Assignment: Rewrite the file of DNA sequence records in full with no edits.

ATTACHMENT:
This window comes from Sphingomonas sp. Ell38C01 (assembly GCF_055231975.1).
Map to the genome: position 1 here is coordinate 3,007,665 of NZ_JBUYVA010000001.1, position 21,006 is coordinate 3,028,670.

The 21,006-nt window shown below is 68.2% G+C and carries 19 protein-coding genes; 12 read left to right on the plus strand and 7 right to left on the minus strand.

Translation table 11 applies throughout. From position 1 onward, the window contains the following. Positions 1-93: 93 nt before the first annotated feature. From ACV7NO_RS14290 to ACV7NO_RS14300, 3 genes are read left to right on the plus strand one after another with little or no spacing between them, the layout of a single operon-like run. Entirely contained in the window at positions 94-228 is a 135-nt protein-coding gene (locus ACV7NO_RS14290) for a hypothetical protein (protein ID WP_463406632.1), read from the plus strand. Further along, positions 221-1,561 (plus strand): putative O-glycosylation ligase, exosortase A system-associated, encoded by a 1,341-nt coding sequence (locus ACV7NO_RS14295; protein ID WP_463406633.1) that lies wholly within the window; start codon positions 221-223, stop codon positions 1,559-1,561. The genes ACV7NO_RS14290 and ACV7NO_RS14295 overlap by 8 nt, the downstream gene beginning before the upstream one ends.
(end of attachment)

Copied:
This window comes from Sphingomonas sp. Ell38C01 (assembly GCF_055231975.1).
Map to the genome: position 1 here is coordinate 3,007,665 of NZ_JBUYVA010000001.1, position 21,006 is coordinate 3,028,670.

The 21,006-nt window shown below is 68.2% G+C and carries 19 protein-coding genes; 12 read left to right on the plus strand and 7 right to left on the minus strand.

Translation table 11 applies throughout. From position 1 onward, the window contains the following. Positions 1-93: 93 nt before the first annotated feature. From ACV7NO_RS14290 to ACV7NO_RS14300, 3 genes are read left to right on the plus strand one after another with little or no spacing between them, the layout of a single operon-like run. Entirely contained in the window at positions 94-228 is a 135-nt protein-coding gene (locus ACV7NO_RS14290) for a hypothetical protein (protein ID WP_463406632.1), read from the plus strand. Further along, positions 221-1,561 (plus strand): putative O-glycosylation ligase, exosortase A system-associated, encoded by a 1,341-nt coding sequence (locus ACV7NO_RS14295; protein ID WP_463406633.1) that lies wholly within the window; start codon positions 221-223, stop codon positions 1,559-1,561. The genes ACV7NO_RS14290 and ACV7NO_RS14295 overlap by 8 nt, the downstream gene beginning before the upstream one ends.